Originally Posted By: kallog
"A farmer walks off his family farm and goes to work in a factory" What reasons did he have for doing that?

I've listed several - inability to compete, foreclosure, simple desire. Just because you ignore what I write, doesn't mean it wasn't written.

Bryan
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#36393 - 10/03/10 02:32 AM Re: question about livestock [Re: ImagingGeek]
kallog Offline
Megastar

Registered: 03/17/10
Posts: 1100
Originally Posted By: ImagingGeek

I've listed several - inability to compete, foreclosure, simple desire. Just because you ignore what I write, doesn't mean it wasn't written.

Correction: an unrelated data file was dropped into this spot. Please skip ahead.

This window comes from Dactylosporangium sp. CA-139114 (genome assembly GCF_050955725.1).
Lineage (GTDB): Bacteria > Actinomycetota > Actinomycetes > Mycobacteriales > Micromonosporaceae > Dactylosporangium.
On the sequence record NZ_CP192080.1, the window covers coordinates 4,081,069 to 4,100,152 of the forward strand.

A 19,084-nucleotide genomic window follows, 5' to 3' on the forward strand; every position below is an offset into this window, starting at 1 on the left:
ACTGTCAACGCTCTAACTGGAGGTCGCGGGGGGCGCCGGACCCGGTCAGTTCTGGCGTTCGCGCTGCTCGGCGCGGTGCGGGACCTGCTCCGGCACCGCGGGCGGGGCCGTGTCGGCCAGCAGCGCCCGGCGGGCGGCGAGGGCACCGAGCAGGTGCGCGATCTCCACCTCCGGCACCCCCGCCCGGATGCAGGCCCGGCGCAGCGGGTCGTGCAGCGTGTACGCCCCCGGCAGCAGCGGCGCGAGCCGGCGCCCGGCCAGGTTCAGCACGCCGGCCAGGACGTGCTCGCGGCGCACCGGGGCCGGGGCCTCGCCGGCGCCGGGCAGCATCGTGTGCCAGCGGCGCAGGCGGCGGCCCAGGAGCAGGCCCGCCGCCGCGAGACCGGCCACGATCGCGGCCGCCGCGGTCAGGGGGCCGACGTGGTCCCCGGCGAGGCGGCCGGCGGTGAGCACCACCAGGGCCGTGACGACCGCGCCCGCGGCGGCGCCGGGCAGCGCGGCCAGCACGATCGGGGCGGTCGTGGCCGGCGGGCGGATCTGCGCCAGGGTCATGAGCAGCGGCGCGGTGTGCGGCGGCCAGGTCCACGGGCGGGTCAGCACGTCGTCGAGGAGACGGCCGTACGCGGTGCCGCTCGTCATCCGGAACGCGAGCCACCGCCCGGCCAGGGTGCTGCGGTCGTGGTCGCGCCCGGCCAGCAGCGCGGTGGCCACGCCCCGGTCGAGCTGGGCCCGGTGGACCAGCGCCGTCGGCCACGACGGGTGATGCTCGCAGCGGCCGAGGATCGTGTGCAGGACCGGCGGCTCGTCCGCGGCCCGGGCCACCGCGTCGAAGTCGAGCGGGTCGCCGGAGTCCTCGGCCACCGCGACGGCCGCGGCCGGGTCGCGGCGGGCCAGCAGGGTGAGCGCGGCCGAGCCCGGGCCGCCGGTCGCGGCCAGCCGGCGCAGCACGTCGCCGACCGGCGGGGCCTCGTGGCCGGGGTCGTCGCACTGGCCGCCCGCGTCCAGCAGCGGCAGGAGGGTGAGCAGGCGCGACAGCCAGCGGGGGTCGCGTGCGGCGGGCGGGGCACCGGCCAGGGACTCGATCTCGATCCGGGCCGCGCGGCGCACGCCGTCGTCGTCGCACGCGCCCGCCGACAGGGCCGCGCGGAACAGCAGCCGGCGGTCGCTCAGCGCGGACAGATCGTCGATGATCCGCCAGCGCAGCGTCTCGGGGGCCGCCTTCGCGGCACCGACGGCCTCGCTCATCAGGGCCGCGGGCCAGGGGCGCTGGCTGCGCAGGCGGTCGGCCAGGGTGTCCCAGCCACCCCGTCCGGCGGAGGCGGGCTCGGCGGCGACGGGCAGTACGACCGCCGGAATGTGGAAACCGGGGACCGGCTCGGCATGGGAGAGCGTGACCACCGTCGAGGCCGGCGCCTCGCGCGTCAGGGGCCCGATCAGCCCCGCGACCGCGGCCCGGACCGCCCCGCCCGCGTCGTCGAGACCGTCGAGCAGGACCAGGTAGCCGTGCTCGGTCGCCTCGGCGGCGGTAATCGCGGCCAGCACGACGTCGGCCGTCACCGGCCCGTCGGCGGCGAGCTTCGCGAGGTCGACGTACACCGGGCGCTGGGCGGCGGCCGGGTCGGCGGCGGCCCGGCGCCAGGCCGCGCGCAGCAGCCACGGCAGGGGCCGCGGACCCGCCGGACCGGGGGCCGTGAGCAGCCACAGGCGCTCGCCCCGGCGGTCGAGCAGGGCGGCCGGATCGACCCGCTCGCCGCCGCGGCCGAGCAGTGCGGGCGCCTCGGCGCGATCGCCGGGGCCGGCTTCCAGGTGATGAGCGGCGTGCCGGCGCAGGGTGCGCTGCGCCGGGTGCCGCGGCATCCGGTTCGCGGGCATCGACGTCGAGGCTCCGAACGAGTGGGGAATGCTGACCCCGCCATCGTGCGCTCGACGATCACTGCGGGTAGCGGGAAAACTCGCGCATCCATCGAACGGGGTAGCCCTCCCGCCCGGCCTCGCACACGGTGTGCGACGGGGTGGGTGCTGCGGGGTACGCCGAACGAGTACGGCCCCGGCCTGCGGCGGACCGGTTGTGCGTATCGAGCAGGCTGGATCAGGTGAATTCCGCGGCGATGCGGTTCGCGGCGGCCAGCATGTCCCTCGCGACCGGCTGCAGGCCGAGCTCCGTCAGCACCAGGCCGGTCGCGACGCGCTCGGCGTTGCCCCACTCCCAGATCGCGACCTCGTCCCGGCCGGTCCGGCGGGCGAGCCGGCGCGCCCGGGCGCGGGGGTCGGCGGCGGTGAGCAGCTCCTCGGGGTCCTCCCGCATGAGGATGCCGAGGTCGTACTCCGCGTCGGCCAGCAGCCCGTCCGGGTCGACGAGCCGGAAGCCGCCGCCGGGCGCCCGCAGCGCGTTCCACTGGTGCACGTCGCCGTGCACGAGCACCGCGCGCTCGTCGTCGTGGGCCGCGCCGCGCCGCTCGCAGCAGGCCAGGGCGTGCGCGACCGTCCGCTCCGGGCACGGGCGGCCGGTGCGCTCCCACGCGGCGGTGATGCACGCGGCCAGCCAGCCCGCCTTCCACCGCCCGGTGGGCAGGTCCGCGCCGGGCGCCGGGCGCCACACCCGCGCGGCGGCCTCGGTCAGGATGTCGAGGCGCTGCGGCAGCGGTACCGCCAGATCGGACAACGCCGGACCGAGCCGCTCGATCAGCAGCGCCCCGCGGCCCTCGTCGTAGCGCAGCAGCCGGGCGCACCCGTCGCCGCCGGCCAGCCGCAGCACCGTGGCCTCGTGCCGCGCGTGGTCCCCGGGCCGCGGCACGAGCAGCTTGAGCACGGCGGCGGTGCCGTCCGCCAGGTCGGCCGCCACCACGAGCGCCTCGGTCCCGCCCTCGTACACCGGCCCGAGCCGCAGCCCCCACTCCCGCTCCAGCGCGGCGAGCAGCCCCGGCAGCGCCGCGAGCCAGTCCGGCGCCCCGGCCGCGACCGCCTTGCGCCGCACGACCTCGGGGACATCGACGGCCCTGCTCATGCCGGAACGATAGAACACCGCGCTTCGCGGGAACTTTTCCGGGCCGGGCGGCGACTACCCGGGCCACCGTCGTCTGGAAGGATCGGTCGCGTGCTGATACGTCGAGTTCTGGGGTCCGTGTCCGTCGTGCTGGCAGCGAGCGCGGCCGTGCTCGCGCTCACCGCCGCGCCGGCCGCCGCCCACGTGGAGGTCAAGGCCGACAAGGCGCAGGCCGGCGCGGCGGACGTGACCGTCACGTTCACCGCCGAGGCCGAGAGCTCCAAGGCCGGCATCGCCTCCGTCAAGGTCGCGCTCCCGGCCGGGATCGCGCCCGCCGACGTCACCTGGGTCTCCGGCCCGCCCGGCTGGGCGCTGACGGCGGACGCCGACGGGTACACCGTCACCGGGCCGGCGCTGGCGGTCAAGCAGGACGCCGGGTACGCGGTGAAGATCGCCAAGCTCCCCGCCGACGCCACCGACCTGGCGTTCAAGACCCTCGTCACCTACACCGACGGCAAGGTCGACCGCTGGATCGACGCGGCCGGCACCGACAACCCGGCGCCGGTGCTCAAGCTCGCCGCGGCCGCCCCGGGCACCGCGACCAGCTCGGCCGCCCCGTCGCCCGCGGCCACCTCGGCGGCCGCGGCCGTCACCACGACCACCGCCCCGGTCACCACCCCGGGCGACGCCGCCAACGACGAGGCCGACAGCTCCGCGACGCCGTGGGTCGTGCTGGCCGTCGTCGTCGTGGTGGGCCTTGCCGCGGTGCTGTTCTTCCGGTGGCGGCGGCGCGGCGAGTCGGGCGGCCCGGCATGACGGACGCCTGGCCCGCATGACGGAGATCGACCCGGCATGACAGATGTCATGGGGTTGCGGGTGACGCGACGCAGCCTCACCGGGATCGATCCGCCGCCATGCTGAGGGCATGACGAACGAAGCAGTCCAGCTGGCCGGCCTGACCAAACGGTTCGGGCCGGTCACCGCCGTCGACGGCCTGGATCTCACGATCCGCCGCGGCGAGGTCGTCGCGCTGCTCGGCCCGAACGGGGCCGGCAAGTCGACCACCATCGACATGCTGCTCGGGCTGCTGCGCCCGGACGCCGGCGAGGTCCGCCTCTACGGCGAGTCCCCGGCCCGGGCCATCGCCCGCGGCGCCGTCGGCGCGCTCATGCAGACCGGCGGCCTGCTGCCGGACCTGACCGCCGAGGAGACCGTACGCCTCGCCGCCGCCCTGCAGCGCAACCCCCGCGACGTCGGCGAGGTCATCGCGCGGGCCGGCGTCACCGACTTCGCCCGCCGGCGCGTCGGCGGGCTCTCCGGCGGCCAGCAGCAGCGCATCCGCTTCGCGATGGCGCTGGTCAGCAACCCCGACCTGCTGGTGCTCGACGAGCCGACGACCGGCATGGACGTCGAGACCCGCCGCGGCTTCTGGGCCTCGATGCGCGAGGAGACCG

Forclosure is a minor one, so you say.

Inability to compete. OK, but only for a commercial farmer who cannot revert to subsistence living. And only if there are imported farmed goods which are even cheaper than the super-cheap local ones. Where could they be coming from? The 4th world?

Simple desire suggests he's improving his life, so it's a good thing. If it's a misjudgement then it's an information/education problem.


Ultimately I don't think the presence of a foreign factory in a 3rd world country causes a problem. Other things that commonly (but not necessarily) go along with it may be, such as foreclosures, cheap imports, reduced local economic growth, etc.

While you were on holiday recently, Bill S immediately worked out what I was trying to know, and offered some suggestions. But they only supported what I suspected anyway. Maybe I am right, maybe people should stop bagging sweat-shops since they're not doing any harm.



Edited by kallog (10/03/10 02:40 AM)